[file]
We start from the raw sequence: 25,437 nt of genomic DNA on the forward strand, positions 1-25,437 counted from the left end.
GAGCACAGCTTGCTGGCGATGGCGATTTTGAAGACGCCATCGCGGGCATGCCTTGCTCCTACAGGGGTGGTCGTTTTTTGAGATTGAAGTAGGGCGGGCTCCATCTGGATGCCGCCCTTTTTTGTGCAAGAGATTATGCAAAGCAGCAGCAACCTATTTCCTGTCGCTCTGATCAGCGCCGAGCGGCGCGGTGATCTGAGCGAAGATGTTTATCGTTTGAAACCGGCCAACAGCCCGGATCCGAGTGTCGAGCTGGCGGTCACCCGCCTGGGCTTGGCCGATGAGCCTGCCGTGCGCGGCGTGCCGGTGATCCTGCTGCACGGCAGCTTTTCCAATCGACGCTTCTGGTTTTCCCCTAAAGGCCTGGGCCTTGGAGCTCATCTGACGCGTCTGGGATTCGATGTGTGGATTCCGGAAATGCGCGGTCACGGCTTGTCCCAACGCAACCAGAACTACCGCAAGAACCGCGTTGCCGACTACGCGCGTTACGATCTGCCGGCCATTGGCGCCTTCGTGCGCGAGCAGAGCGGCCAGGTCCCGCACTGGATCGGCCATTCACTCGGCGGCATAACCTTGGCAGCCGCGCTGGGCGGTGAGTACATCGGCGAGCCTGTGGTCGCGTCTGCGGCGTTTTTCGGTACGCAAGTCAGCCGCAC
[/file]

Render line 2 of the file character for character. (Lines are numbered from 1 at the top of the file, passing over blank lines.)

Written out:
GAGCACAGCTTGCTGGCGATGGCGATTTTGAAGACGCCATCGCGGGCATGCCTTGCTCCTACAGGGGTGGTCGTTTTTTGAGATTGAAGTAGGGCGGGCTCCATCTGGATGCCGCCCTTTTTTGTGCAAGAGATTATGCAAAGCAGCAGCAACCTATTTCCTGTCGCTCTGATCAGCGCCGAGCGGCGCGGTGATCTGAGCGAAGATGTTTATCGTTTGAAACCGGCCAACAGCCCGGATCCGAGTGTCGAGCTGGCGGTCACCCGCCTGGGCTTGGCCGATGAGCCTGCCGTGCGCGGCGTGCCGGTGATCCTGCTGCACGGCAGCTTTTCCAATCGACGCTTCTGGTTTTCCCCTAAAGGCCTGGGCCTTGGAGCTCATCTGACGCGTCTGGGATTCGATGTGTGGATTCCGGAAATGCGCGGTCACGGCTTGTCCCAACGCAACCAGAACTACCGCAAGAACCGCGTTGCCGACTACGCGCGTTACGATCTGCCGGCCATTGGCGCCTTCGTGCGCGAGCAGAGCGGCCAGGTCCCGCACTGGATCGGCCATTCACTCGGCGGCATAACCTTGGCAGCCGCGCTGGGCGGTGAGTACATCGGCGAGCCTGTGGTCGCGTCTGCGGCGTTTTTCGGTACGCAAGTCAGCCGCAC